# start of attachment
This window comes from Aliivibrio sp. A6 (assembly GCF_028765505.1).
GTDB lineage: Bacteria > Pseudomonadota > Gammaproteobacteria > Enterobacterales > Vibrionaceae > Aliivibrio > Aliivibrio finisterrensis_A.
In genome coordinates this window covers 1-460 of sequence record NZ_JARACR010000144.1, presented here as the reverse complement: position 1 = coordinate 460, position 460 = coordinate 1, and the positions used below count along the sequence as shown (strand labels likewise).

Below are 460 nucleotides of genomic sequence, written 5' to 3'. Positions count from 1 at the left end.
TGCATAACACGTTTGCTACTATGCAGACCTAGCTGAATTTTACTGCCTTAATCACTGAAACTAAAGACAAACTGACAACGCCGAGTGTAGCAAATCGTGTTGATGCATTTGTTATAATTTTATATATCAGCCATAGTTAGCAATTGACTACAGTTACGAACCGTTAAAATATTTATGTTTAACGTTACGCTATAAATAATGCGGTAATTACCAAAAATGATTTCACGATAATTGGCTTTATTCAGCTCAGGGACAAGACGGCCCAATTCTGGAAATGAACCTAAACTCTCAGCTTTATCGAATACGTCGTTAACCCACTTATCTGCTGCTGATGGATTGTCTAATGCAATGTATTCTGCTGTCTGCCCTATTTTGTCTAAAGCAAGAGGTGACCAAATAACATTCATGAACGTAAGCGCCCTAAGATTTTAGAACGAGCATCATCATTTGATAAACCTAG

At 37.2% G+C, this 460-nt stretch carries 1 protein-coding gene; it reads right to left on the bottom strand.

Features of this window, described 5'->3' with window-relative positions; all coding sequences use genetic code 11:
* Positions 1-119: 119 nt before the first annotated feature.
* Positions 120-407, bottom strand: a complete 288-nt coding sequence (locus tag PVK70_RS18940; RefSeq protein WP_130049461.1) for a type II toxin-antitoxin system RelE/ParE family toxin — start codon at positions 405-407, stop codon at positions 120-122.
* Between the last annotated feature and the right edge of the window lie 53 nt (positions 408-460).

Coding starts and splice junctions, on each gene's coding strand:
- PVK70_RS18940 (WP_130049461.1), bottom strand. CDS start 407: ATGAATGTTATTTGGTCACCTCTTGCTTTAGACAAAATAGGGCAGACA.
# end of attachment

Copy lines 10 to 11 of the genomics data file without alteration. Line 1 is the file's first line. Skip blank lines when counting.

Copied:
* Between the last annotated feature and the right edge of the window lie 53 nt (positions 408-460).

Coding starts and splice junctions, on each gene's coding strand: